Best of the Month for February
KINGS ROW (1942)
CD One (Total Time = 74:56)
THE SEA WOLF (1941)
CD Two = KINGS ROW = 9:38 & THE SEA WOLF = 47:27
(Total Time =
Music for both films composed and conducted by Erich Wolfgang Korngold.
Album Producer: Lukas Kendall. Production Executive for Turner Entertainment Co: George Feltenstein. Project Consultant: Brendan G. Carroll. Digital Assembly: Michael McDonald. Digital Masteirng: Doug Schwartz.
KINGS ROW recorded November 1941. Orchestrations by Hugo Friedhofer, Ray Heindorf, Milan Roder, Bernard Kaun.
THE SEA WOLF recorded February - March 1941. Orchestrations by Hugo Friedhofer, Ray Heindorf, Milan Roder, Erich Wolfgang Korngold.
CD Art Direction by Joe Sikoryak. Production Assistance by Jeff Eldridge.
Booklet notes by Brendan G. Carroll.
Film Score Monthly FSM Vol. 10, No. 15 (Limited Pressing of 3,000 Copies.
This soundtrack is yet another great example of having a quality team at Film Score Monthly working on a pair of soundtracks from the past.
In this case it is two highly prized scores by Erich Wolfgang Korngold, who along with Max Steiner was the most prominent film composer working at Warner Bros. during the 1930s and 1940s. Unlike Steiner who was the workhorse of that film studio, Korngold composed only 18 film scores during his years at Warner Bros. But most of them remain beloved film scores for outstanding or at least entertaining films. KINGS ROW and THE SEA WOLF rank among his best scores. Strangely, neither of these excellent Korngold efforts were even nominated for an Oscar for Best Score.
Of these two scores, KINGS ROW is the more extensive and also one of the most beloved of all Korngold film scores. It is also a well made film filled with fine acting by Robert Cummings, Ronald Reagan, Betty Field, Ann Sheridan, Claude Rains and all the others. It was also among the most popular films of that year. Tony Thomas in the revised 2nd edition of his excellent book, Music for the Movies, about the popularity of Korngold's KINGS ROW score, saying it was "the score that brought him his biggest response -- one fan wrote to say he had seen the film sixty times, mostly with his eyes closed." How many films got this kind of adulation? In fact this film score was so popular that the studio prepared a form letter to send out about inquiries (reproduced in the CD booklet).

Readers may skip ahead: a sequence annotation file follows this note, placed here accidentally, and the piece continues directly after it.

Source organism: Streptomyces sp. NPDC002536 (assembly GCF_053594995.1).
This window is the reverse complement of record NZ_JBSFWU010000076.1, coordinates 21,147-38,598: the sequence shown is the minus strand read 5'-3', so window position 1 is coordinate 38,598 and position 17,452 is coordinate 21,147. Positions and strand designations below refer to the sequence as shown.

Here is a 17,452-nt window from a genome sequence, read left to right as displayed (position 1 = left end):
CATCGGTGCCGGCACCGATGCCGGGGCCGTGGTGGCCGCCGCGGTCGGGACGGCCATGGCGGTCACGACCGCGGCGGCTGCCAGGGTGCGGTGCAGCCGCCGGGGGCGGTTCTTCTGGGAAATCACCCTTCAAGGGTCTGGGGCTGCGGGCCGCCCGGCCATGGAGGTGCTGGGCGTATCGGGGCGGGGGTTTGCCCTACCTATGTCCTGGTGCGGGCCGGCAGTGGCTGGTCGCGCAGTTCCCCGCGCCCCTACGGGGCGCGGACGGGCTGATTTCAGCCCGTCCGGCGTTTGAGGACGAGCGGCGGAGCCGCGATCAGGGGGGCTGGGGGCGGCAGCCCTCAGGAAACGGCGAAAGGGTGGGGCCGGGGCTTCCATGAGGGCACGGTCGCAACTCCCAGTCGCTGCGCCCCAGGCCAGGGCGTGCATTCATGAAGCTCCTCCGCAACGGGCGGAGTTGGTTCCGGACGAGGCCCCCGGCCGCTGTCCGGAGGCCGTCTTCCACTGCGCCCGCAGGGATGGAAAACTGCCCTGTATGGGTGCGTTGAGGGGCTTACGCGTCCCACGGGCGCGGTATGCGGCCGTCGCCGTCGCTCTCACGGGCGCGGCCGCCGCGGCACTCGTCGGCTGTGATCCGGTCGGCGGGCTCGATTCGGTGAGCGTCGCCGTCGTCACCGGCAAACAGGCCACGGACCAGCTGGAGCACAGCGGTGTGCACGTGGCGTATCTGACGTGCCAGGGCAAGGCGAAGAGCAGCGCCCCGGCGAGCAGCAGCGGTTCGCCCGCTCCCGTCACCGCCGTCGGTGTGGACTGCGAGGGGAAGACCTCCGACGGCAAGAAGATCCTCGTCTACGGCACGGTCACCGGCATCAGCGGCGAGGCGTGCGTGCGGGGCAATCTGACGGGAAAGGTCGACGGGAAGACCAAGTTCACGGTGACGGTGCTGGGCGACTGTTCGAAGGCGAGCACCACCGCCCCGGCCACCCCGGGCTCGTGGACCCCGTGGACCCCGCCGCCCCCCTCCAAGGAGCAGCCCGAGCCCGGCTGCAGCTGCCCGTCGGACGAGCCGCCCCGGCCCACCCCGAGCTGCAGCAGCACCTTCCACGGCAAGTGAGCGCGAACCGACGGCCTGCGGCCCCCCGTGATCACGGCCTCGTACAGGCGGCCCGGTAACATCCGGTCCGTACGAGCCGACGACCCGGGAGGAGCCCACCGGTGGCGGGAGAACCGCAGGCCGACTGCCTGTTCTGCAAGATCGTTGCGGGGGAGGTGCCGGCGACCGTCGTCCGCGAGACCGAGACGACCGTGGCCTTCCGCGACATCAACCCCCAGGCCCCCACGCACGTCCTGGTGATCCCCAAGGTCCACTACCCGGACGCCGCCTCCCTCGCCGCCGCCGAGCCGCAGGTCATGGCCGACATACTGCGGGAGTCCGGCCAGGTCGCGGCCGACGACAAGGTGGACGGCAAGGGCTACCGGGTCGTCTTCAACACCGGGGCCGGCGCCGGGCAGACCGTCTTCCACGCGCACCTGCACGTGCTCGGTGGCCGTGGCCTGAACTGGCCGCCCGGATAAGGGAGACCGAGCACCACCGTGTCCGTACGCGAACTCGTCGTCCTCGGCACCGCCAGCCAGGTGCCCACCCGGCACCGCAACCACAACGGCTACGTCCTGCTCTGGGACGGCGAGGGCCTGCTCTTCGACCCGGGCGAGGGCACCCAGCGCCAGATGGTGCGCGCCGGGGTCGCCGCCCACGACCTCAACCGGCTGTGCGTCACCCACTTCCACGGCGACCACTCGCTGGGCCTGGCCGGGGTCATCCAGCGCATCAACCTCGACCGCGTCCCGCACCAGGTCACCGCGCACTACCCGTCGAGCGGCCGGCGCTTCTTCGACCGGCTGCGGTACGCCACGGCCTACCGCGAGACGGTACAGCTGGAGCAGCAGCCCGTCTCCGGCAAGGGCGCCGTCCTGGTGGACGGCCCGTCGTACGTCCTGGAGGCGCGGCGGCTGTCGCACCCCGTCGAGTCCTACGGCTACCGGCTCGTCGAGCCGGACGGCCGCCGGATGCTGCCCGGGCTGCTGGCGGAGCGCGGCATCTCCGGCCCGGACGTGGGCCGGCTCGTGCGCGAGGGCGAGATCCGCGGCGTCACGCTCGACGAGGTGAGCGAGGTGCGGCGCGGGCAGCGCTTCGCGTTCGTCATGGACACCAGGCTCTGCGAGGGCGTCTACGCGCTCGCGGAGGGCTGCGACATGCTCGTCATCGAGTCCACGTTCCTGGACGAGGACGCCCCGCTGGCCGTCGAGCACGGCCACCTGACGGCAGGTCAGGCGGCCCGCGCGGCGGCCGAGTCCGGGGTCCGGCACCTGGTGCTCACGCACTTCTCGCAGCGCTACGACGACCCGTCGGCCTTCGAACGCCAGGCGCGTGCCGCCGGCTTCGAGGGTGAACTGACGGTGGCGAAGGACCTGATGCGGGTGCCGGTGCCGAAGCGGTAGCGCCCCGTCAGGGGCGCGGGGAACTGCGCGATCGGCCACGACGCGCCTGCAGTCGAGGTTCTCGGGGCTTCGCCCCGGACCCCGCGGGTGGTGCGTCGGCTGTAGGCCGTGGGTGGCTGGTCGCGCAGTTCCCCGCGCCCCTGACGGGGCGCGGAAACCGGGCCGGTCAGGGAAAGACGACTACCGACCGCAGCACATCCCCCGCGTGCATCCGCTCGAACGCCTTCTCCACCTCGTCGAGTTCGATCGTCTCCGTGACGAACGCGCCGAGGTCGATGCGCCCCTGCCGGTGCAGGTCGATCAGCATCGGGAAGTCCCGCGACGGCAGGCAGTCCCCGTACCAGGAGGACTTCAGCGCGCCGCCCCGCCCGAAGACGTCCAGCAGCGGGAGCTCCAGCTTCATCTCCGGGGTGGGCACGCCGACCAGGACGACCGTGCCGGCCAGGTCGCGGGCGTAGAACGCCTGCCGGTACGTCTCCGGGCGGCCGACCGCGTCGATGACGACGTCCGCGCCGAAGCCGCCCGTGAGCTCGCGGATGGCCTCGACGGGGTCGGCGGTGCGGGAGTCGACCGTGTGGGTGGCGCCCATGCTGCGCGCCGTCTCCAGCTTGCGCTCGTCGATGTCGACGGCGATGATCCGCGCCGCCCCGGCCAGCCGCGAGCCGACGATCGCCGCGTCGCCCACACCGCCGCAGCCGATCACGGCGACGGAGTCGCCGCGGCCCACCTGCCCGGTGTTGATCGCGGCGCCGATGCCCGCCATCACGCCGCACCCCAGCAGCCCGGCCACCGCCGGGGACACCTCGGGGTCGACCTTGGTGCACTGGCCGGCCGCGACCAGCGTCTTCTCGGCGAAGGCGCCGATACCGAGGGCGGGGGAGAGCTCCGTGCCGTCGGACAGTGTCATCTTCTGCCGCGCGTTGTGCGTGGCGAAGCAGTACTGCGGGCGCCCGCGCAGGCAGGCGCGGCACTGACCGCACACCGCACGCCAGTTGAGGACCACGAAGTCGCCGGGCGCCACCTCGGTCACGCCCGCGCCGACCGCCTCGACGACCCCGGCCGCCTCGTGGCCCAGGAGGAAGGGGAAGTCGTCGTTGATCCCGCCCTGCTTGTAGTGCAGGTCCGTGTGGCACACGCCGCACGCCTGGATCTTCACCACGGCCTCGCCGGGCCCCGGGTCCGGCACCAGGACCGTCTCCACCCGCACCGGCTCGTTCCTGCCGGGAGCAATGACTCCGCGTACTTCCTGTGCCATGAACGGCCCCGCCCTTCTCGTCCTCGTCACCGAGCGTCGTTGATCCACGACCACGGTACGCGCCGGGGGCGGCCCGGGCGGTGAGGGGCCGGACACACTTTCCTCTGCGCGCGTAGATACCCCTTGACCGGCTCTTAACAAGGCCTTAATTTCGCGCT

KINGS ROW begins with the magnificent Main Title theme which also becomes the prevalent theme for the entire score. As Korngold biographer Brendan G. Carroll explains it in his excellent notes: "the celebrated main theme, which opens the film, is treated to a remarkable number of variations as this marvelous tune (which stands as the town), weaves in and out of the story, reappearing at key moments and , as in a Wagner opera, differently orchestrated and even altered in key, rhythm and character." As he goes on to explain that after the main theme, "the opening sequence (as Parris and Cassie play on the way home from school) presents a series of delightful variations on that theme." All this music and more is heard on the first long cue heard on Disc One (track 1, 10:19).
But even with that magnificent main theme there are many as a dozen themes in all employed by Korngold, such as one for Parris's grandmother (played by the wonderful Maria Ouspenskaya) and one for Cassie's mental breakdown. The soundtrack is divided into a series medleys containing numerous cues..
One of the most dramatic is the medley containing these cues: "Randy/ Accident/ Poco Adagio (Amputation)/Dr. Gordon and Louise/ Drake Awakens/ Vienna University" (Track 10, 6:09), which accompanies Drake McHugh (played by Ronald Reagan) after his unfortunate accident and his leg amputation by the brutally sadistic Dr. Gordon (played by Charles Coburn). You can follow this medley as if watching the film itself. That's how talented Korngold was in underscoring the films he worked on while at Warner Bros.